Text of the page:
The U.S. health care system is apparently failing to keep people diagnosed with hepatitis C virus (HCV) in medical care, and ultimately to treat them for the virus. Publishing their findings in the journal Hepatology, researchers culled information from the Philadelphia Department of Public Health’s hepatitis surveillance data, covering January 2010 through December 2013, in order to analyze how well people identified as HCV positive made it through the various steps in what is known as the “care continuum.”

“The inadequacy of screening programs has made it difficult for state health departments to accurately determine the extent of HCV and the rate of transmission within the community,” Kendra Viner, PhD, MPH, from the Philadelphia Department of Public Health, who is the study’s lead author, said in a press release. “Our study examines the management of HCV care at a population level to determine which patients tend to fall out of the medical system and why this might occur.”

The researchers calculated population estimates based on 2010 U.S. Census data, on the National Health and Nutrition Examination Survey (NHANES) data, as well as on population figures gathered about groups at high risk for hep C that NHANES did not cover, including the homeless and incarcerated people.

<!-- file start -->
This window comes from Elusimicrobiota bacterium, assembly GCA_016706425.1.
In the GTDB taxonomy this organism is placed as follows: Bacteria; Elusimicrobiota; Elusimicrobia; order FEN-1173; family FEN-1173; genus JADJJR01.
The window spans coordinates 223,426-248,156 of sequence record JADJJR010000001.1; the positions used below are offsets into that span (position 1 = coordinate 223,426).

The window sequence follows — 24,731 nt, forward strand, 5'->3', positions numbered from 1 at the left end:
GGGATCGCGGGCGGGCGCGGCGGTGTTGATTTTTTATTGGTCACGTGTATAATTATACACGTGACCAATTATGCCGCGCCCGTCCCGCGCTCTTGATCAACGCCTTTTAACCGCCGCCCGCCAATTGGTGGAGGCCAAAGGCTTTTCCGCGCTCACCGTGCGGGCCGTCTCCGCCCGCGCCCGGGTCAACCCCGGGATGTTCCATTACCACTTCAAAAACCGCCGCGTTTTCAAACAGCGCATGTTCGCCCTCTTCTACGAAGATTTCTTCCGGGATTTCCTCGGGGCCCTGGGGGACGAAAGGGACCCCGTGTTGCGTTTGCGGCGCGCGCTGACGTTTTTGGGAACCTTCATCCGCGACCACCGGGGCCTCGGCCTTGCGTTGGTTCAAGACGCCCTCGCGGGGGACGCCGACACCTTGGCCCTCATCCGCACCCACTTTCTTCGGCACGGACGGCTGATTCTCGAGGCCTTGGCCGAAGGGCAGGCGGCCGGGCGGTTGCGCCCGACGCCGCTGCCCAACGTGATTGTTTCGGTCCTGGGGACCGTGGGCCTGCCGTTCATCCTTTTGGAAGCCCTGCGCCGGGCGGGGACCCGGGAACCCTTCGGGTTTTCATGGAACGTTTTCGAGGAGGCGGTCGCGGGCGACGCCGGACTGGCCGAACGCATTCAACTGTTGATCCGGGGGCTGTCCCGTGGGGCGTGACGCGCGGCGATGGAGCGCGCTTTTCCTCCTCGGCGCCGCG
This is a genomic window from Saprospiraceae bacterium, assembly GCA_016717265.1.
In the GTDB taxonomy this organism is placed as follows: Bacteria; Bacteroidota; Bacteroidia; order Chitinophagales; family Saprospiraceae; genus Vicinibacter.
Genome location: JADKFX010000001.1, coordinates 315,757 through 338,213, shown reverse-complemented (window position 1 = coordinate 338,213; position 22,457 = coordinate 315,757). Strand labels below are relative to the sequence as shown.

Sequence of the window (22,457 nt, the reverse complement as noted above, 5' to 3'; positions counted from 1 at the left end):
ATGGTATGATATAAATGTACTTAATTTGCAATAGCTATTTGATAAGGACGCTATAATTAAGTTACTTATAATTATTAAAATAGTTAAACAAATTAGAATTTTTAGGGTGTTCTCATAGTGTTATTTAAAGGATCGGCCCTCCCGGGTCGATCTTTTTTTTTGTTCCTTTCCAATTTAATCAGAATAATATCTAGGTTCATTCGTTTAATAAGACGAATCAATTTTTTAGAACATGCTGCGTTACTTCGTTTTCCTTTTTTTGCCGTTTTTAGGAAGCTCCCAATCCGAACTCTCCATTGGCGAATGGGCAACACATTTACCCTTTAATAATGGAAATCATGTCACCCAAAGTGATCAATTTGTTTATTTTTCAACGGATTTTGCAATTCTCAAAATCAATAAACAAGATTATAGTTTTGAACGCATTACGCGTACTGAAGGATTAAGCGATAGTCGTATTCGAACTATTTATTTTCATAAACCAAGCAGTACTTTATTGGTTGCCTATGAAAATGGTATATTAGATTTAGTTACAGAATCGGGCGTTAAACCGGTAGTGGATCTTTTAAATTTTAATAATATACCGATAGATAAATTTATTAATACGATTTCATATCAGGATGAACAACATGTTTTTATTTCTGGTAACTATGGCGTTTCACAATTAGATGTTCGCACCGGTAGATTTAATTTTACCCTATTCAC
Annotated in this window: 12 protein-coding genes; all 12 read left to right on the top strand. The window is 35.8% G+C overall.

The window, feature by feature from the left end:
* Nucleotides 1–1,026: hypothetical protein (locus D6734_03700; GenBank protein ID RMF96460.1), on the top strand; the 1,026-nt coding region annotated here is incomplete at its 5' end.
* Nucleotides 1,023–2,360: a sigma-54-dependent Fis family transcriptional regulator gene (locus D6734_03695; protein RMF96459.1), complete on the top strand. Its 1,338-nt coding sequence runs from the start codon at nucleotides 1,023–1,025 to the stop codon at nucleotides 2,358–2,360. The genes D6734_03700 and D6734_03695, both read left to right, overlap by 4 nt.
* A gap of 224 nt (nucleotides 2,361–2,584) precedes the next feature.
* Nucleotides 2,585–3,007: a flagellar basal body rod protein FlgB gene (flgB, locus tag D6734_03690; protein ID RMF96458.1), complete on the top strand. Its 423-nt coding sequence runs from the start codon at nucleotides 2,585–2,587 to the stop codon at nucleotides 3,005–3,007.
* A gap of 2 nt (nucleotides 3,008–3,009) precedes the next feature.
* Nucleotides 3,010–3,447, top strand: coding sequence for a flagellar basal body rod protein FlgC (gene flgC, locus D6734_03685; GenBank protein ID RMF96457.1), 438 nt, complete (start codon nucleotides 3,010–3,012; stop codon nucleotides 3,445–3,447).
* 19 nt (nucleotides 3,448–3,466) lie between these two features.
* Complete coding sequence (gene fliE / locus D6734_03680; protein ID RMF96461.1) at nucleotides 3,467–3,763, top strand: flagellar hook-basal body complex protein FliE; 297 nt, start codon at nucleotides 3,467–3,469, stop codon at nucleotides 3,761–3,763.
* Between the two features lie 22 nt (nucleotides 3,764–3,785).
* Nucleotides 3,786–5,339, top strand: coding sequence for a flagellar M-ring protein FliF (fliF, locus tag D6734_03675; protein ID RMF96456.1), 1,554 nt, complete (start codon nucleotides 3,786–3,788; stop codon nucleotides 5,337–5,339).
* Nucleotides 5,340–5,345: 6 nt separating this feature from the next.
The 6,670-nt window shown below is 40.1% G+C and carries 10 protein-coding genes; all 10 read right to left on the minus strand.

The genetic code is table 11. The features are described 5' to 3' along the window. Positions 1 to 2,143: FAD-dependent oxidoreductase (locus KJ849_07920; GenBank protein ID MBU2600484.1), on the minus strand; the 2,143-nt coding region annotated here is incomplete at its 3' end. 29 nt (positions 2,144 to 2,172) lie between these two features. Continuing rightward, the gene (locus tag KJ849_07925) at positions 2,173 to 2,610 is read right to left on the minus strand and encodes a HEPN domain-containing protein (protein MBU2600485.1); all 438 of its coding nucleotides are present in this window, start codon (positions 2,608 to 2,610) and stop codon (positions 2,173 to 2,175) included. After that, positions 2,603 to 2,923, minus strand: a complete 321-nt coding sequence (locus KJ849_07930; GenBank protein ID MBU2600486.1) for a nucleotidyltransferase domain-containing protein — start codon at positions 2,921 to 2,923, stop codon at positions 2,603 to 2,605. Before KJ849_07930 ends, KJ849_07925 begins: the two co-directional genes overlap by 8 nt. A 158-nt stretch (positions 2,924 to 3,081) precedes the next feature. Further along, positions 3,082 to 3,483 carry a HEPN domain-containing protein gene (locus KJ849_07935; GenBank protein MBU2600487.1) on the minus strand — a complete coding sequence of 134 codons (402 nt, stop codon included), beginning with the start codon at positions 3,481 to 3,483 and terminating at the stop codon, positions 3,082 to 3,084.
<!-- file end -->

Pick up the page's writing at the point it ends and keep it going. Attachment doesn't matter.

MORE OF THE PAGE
An estimated 2.9 percent of the 1.58 million Philadelphians are estimated to have hep C. During the study period, the health department received notice that 13,596 people in the city had tested positive for the virus. Just 1,745 (27 percent) of these individuals were in care, and 956 (15 percent) had been treated or were being treated.

“Our findings show that many HCV patients are lost at each stage of the health care continuum from screening to disease confirmation to care and treatment,” Viner concluded in the press release. “The fact that so few patients with HCV are making it to treatment underscores the need to build awareness among at-risk groups of the importance of screening and continued care. It is critical that public health officials and clinicians understand why patients are lost at each stage so that changes can be made to improve care for those with chronic HCV.”

To read the study abstract, click here.

To read the press release, click here.